Command post carrier, The personnel compartment


The command post carrier M577

The four pilot vehicles, modified from , were completed at Detroit Arsenal on 1 February 1962. The first was shipped to Aberdeen Proving Ground in March for engineering tests. The remaining three went to the Armor, Infantry, and Artillery Boards in February for a two month service evaluation.

Acceptance of the first production lot of 270 XM577s began in December 1962 and was complete in May 1963. In March 1963, AMCTCM Item 640 classified the M577 command post carrier as Standard A. Acceptance of a second production run of 674 M577s began in November 1963 and was completed in mid 1964.

Compared to the M113, the most obvious difference of the M577 was the high silhouette necessary to provide adequate headroom in the personnel compartment. The front of the vehicle extending to the rear of the driving and engine compartments was identical to the M113. In the personnel compartment, the height of the hull was increased by 25 1/4 inches providing headroom inside the vehicle of 74 3/4 inches.

The command post carrier M577

The single 80 gallon fuel tank of the M113 was replaced by two 60 gallon tanks installed with one on each side of the personnel compartment. Each tank served as the support for a 90 inch folding table. The commander's seat and cupola with the .50 caliber machine gun on the M113 were eliminated. They were replaced by a folding platform and a circular hatch at the commander's station without any vision devices().

The vehicle was equipped with a crew compartment heater, rifle racks, eight interior lights, and two blue blackout lights. A five man troop seat could be attached to either side of the personnel compartment and provision was made on the right side for a large map board. Radios were installed on a shelf along the left wall and on the right front wall.

To provide adequate electric power, a 28 volt, 150 ampere, auxiliary generator was carried on the outside front wall of the personnel compartment. It could be operated in that location or dismounted for use on the ground. A lifting davit and a 50 foot generator cable were provided for dismounted operation.

The command post carrier M577

To extend the working area, a tent could be attached to the rear of the vehicle providing an additional 120 square feet of floor space. Fitted with a blackout entrance, it could be used to connect two or more vehicles for operation. When not in use, the tent was stowed on the top rear of the vehicle.

Manned by a crew of five including the driver, the M577 was initially issued on a basis of seven vehicles to tank or mechanized infantry battalions, six per brigade headquarters, and two per division headquarters. At the battalion level, they replaced the Ml 13s used by the S-3, S-3 air, S-2, S-l/4, communications officer, mortar platoon fire direction center, and the medical aid station.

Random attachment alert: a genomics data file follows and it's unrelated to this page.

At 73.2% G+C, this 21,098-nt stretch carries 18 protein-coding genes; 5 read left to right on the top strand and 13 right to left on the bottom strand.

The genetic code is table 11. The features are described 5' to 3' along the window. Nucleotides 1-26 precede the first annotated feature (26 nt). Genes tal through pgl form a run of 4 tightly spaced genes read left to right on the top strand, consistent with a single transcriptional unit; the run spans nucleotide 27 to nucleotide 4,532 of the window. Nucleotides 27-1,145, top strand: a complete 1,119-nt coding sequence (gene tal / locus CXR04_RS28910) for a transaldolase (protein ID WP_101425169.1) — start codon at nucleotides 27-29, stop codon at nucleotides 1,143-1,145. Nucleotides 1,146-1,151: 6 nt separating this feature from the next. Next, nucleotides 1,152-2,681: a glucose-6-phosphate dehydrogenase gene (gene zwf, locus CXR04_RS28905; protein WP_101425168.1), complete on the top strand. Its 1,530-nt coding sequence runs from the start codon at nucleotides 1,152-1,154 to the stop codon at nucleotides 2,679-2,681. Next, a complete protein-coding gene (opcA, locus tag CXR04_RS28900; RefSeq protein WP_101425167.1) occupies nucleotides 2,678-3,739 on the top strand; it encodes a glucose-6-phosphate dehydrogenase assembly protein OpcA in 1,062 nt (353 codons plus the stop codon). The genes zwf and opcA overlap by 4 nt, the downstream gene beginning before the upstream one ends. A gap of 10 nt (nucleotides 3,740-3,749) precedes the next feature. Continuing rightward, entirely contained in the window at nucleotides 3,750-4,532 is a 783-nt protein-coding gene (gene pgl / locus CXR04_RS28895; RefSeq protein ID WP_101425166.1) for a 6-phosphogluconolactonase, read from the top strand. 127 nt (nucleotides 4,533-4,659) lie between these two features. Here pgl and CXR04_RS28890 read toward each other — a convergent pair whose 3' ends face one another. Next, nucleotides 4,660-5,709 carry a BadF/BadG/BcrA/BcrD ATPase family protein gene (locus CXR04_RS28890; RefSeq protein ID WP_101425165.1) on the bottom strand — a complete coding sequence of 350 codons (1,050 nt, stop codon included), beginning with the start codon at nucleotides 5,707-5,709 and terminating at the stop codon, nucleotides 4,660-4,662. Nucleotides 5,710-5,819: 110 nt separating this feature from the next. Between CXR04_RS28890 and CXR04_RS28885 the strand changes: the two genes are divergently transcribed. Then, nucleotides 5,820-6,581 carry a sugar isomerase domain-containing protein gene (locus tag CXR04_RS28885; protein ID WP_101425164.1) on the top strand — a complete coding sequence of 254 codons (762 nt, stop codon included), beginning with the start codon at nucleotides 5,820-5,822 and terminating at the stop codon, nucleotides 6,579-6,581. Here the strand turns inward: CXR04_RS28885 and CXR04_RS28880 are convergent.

The command post carrier M577A2

With the introduction of the diesel engine in , similar changes were made in the . Powered by the 6V53 diesel engine, it retained the original 120 gallon fuel capacity resulting in a cruising range increase from approximately 270 miles to about 370 miles. The new vehicle retained the gasoline driven auxiliary generator.

On 16 December 1963, AMCTCM Item 1807 type classified the diesel powered vehicle as the M577A1 command post carrier, Standard A and reclassified the M577 as Standard B. Production of the M577A1 began in September 1964 with an initial run of 1,225 vehicles.

The XM15 collective protection equipment was intended for use with the M577 and M577A1. It provided protection for the personnel inside the command post carriers without the necessity of wearing individual masks or protective clothing. Operating off of the engine generator, the XM15 consisted of a gas particulate filter unit, a pressure sensing control network, and a protective entrance. The latter was an airlock that allowed contamination free entrance and exit from the vehicle.

The command post carrier M577A3

When the improved engine cooling system and the new suspension were installed on , these changes also were applied to the command post carrier and it was designated as the M577A2. Production of new M577A2s began in July 1979 and the modifications were introduced during depot overhaul of the earlier vehicles in August 1979. Like the other models of the command post carrier, the M577A2 was air transportable, but it was not air droppable. Like the M113A2 and later vehicles, swimming the M577A2 was prohibited during peace time operations.